When I think of Helen Vendler, I think of her listening--listening to a seminar student explicate “When Lilacs Last in the Dooryard Bloom’d”; listening to Wagner’s opera of immolation and love, The Ring Cycle; listening to new poems by Lucie Brock-Broido or Seamus Heaney at Harvard’s Lamont Library; listening to the somber green water splash in the Giudecca canal; listening to the carnal and bloody acts of Hamlet; and listening to me—on the other end of the telephone line--report the latest treachery of my mother’s body.
Long before I was Helen’s colleague, I met her on the pages of Part of Nature, Part of Us, a collection of criticism which takes its title from Wallace Stevens (her titles are often borrowed from poets). I was a first-year graduate student at Columbia University and bought her book at the beautiful old Scribner’s bookshop, now gone, on Fifth Avenue in Manhattan. It was 1980, when bookstores still put poetry criticism on their front shelves beside bestselling fiction.
A friend calls Helen Vendler an “institution,” because her voice as a critic carries so much authority, but that seems too imposing for the person who drives a Honda, is capable of sewing her own formal dresses, and, for the first decade of her academic career, moved nearly every other year, a single mother, frightened and worried about her prospects. And “institution” seems too grand for the person who at twenty-two hitchhiked from Belgium to Bayreuth, Germany, for the opera festival, because she had no money left after buying her tickets. Or for the stranger who once drove a young family, asking for directions in Harvard Square, to the Kennedy Library for the day. Or for the woman undertaking endless ordinary academic labors out of a sense of duty (and protectiveness of the decent whose lives are often at issue).
Born Helen Hennessy in Boston, the middle child of three siblings, she was a daughter of teachers: her father taught Romance languages in high school and her mother taught primary school until she married and was forbidden to continue. So teaching always seemed to Helen like the great happy thing to do, the thing her own mother had been robbed of. Unhappy with the way literature was taught at the Roman Catholic school for women she attended, she majored in chemistry; later, she decided to get a PhD in English, and, after a year as a special student at Boston University, was admitted to the Harvard English department, where she wrote her dissertation on Yeats. Helen married the late Zeno Vendler, a philosopher, with whom she had a son, today a Los Angeles attorney; but she continued teaching, too, moving from Cornell to Swarthmore, to Haverford, to Smith, to Boston University, and finally to Harvard, where she joined the faculty in 1981, and in 1990 was given the title of A. Kingsley Porter University Professor. Along the way, she has taught many NEH summer seminars for college and high school teachers, and since 1972, has often lectured at the Yeats International Summer School in Sligo, Ireland.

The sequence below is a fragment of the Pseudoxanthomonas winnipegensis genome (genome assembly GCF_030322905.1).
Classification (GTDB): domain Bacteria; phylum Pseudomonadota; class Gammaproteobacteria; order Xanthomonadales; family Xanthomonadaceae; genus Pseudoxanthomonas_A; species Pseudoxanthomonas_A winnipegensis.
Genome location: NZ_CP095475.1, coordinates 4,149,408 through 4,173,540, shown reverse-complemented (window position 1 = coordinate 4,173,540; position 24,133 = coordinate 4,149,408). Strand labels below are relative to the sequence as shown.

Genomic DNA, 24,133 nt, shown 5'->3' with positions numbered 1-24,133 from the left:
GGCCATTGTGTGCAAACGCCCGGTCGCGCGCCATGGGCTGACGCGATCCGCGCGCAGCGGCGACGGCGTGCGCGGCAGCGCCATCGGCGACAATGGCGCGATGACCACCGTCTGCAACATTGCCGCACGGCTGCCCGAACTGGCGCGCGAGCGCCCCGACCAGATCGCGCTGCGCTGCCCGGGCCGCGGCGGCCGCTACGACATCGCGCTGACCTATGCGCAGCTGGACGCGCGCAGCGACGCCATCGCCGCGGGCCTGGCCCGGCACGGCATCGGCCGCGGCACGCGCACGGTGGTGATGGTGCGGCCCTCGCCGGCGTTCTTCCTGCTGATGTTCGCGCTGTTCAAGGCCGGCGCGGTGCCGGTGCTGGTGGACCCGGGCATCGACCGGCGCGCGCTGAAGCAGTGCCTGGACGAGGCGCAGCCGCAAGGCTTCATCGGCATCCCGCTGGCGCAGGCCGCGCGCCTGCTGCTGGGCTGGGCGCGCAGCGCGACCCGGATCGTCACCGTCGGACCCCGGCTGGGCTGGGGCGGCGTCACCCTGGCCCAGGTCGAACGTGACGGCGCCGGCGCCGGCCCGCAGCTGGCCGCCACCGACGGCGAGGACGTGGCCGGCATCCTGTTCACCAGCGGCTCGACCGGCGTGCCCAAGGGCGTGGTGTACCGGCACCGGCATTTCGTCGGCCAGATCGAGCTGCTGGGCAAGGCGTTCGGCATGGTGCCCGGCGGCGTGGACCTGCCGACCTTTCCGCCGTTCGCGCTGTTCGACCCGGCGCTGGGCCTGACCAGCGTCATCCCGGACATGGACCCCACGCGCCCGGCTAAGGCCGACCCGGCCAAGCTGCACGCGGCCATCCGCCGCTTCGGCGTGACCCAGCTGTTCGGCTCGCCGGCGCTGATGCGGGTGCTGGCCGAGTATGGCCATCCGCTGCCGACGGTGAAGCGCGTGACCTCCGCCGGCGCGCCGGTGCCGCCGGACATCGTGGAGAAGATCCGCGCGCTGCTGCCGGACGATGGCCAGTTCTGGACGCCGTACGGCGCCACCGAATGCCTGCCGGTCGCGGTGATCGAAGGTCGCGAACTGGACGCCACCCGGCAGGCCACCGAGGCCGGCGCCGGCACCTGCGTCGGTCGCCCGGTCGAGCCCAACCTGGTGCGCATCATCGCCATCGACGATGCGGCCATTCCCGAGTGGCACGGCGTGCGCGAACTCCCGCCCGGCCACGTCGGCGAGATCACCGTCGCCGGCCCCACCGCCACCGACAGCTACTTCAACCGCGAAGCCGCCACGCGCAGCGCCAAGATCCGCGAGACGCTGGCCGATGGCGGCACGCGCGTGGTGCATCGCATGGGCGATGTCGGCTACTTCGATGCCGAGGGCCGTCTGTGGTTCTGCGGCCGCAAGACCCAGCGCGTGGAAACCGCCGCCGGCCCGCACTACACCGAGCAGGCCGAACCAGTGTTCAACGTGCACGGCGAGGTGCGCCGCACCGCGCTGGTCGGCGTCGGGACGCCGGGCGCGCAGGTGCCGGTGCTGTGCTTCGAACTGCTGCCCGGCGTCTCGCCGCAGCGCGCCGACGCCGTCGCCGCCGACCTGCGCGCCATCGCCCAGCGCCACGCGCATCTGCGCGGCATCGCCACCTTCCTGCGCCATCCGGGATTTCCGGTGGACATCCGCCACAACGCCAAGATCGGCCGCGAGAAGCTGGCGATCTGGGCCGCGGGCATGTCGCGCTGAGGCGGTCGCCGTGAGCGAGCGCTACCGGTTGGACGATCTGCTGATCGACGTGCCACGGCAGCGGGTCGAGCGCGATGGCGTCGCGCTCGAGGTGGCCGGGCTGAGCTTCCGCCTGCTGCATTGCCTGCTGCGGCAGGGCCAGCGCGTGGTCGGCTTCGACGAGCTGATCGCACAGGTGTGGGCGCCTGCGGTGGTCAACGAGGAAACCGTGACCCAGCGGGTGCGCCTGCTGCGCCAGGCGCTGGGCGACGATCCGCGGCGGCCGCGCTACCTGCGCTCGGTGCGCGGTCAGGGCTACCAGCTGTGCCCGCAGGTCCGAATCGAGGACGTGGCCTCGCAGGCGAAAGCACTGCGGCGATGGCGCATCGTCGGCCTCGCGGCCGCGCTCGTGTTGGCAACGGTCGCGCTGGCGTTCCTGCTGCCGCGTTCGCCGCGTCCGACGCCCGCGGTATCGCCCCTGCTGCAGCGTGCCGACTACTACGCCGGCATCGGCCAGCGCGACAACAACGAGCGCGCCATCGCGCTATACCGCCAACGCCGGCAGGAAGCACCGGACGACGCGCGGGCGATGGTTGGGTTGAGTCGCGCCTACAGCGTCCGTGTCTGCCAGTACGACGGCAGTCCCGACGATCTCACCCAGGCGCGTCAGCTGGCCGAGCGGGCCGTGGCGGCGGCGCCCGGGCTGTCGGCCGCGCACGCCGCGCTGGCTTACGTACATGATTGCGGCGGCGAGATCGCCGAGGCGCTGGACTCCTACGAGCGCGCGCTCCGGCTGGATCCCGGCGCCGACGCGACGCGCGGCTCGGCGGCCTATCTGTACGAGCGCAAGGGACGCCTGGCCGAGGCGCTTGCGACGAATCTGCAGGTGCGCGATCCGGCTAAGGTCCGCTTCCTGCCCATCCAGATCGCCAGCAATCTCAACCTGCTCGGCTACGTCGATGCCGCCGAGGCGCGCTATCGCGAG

Helen writes to explain things to herself, she says. And she has been writing books for forty years. They include Yeats’s Vision and the Later Plays (1963); On Extended Wings: Wallace Stevens’ Longer Poems (1969), which was awarded the James Russell Lowell Prize of the MLA; The Poetry of George Herbert (1975); The Odes of John Keats (1983); Wallace Stevens: Words Chosen Out of Desire (1984); The Given and the Made (1995); The Breaking of Style (1995); The Art of Shakespeare’s Sonnets (1997); Seamus Heaney (1998); and Coming of Age as a Poet (2003). Her essays have been collected in three volumes: Part of Nature, Part of Us (1980), which received the National Book Critics Circle Award in Criticism in 1981; The Music of What Happens (1988); and Soul Says (1995); and she has written a textbook and anthology, Poems, Poets, Poetry (1995).
In the domain of literary criticism, the pendulum is always swinging between text (with an emphasis on language and aesthetics) and context (with an emphasis on race, class, gender, etc.). A descendant of the New Critics of the 1930s, Helen reads poems not principally for moral messages, political ideas, or biographical reference, but chiefly for interior structures and stylistic devices, for the ways words are put together. Her two most indelible teachers at Harvard were I. A. Richards “because he gave full weight to every word in a poem and might track a history of a word back to Plato” and John Kelleher “because he saw the human situation from which a given poem would arise.” Praising Helen’s criticism, Seamus Heaney has remarked, “She is like a receiving station picking up on each poem, unscrambling things out of word-waves, making sense of it and making sure of it. She can second-guess the sixth sense of the poem. She has this amazing ability to be completely alive to the bleeper going off at the heart of it . . .”